Rick Altman has an interesting analysis of what the Adobe/Macromedia merger means for the for graphics software market and how Corel should respond to it.
I’m a CorelDraw user because the Draw/Paint combo does all I require, and a whole lot more, for far less investment than other equivalent applications. The main attraction when I first purchased a licence was its combination of powerful vector and bitmap tools in one package which no other product could match, at the price, but that was a long time ago.
My first impressions of CorelDraw were both intrigue and confusion. I was fairly new to computers and an office where I was contracting had CorelDraw on the CAD machine I was using. Being used to CAD applications I found the interface familiar (editing vector objects) but was amazed and overwhelmed with the capability, editing options and effects available. That was with CorelDraw 3!
Over the years & versions I’ve grown to love CorelDraw and regard it an essential tool for CAD/Graphic work. I’m not a professional graphic designer, artist, image editor or illustrator but have used CorelDraw for all these tasks at times. It’s the ultimate graphic toolbox dealing with the multitude of support tasks that are required in my various roles. As a CAD user its image filters and bitmap editing tools are invaluable when preparing scan or material images for CAD use. As a CAD Manager I use the screen capture, illustration and publishing tools in Corel for documentation and other graphics. It’s often frustrating to see colleagues struggling to produce graphics in office applications that are a snap to create in Corel. I probably annoy them with the line “Word is for words, that’s why it’s called Word” but its true.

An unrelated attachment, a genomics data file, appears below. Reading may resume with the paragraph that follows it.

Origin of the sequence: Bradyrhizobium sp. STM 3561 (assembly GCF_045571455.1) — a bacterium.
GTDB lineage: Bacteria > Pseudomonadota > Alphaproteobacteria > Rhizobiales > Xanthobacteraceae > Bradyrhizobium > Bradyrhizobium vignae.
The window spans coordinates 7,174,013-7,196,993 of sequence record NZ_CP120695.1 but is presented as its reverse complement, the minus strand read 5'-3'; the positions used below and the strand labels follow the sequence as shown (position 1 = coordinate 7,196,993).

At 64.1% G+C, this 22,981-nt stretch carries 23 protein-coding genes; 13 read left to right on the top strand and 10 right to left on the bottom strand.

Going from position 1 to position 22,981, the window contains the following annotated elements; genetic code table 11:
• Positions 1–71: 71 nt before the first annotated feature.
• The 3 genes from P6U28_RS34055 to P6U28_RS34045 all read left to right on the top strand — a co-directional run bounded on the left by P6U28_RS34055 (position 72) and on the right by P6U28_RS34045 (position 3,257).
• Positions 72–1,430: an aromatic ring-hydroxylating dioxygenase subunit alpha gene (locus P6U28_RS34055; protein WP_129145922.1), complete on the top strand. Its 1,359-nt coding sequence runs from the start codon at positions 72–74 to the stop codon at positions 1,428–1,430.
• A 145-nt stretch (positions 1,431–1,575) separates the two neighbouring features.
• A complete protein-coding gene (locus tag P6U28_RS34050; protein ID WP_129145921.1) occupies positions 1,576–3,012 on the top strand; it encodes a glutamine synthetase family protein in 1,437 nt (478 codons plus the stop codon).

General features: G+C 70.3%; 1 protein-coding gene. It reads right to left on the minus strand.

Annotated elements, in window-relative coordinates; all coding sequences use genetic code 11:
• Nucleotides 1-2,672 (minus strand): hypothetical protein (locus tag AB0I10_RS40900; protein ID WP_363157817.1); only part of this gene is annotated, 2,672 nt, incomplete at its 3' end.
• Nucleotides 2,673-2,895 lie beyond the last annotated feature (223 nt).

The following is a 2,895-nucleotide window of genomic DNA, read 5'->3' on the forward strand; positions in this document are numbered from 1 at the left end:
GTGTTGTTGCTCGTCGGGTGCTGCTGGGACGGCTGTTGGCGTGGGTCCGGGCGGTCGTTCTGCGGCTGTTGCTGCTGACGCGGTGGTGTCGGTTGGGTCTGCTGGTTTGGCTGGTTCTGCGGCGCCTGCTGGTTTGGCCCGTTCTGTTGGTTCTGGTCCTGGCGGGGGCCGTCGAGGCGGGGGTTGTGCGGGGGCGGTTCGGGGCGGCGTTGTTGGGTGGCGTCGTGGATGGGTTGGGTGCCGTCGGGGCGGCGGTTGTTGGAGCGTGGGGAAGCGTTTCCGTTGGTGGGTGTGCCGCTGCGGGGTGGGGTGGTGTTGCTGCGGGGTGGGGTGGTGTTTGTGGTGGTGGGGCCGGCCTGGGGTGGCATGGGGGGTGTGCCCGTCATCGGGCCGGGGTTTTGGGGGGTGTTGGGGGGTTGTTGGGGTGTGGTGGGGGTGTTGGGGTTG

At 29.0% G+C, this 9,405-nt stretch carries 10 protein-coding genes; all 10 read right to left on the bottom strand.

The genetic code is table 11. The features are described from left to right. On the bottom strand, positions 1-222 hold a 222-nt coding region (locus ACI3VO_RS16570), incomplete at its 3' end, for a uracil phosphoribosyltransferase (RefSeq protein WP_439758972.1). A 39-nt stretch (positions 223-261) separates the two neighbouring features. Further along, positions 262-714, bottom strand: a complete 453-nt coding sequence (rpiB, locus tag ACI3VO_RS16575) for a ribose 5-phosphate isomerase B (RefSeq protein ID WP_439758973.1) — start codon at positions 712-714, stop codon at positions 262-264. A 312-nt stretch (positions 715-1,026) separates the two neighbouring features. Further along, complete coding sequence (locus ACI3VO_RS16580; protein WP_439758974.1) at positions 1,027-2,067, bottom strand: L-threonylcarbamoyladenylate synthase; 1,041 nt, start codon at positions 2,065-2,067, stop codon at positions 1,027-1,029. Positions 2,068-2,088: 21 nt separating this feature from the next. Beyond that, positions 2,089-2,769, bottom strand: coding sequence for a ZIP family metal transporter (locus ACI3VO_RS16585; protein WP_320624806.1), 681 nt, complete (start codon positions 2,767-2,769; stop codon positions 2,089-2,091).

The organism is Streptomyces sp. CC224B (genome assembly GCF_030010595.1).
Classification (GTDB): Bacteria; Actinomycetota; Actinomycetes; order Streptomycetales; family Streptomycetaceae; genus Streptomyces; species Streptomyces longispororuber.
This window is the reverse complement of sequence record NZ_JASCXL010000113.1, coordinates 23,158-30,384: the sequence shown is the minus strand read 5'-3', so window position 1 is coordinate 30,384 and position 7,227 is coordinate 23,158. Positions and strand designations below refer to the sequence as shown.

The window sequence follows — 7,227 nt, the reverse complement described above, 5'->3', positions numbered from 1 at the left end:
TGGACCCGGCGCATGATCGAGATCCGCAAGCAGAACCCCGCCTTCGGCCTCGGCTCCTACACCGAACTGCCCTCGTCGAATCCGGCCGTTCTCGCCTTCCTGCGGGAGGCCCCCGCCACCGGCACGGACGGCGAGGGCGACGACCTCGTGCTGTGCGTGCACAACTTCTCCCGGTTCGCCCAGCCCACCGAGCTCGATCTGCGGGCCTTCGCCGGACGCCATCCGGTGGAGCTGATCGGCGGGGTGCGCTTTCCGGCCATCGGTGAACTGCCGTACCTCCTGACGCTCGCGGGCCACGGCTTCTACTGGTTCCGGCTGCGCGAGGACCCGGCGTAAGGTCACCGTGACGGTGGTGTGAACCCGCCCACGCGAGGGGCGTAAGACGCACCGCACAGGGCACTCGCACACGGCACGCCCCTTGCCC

CorelDraw has been though good and bad releases (5!) and Corel has survived tough times as a company. Some were its own making, some market driven, but poor strategic decisions and loss of direction all seemed to contribute to neglect of the core Draw/Paint products. The first CorelDraw licence I owned was version 4 and I found enough value to buy upgrades through to version 9. I use a company licence of CorelDraw 10 at work but have only recently upgraded my own from 9 to 12 after a recent promotional offer. There just wasn’t enough to in 10/11 for me to justify spending the money.
Today Corel seems to be back to its core business; graphics and business applications. Rick suggests CorelDraw is developed and promoted as the ultimate graphics toolbox for all office application users. It makes sense to me: it’s exactly how I use it and every day I see others who need it.
Can Corel play in Adobe’s ever-increasing sandbox?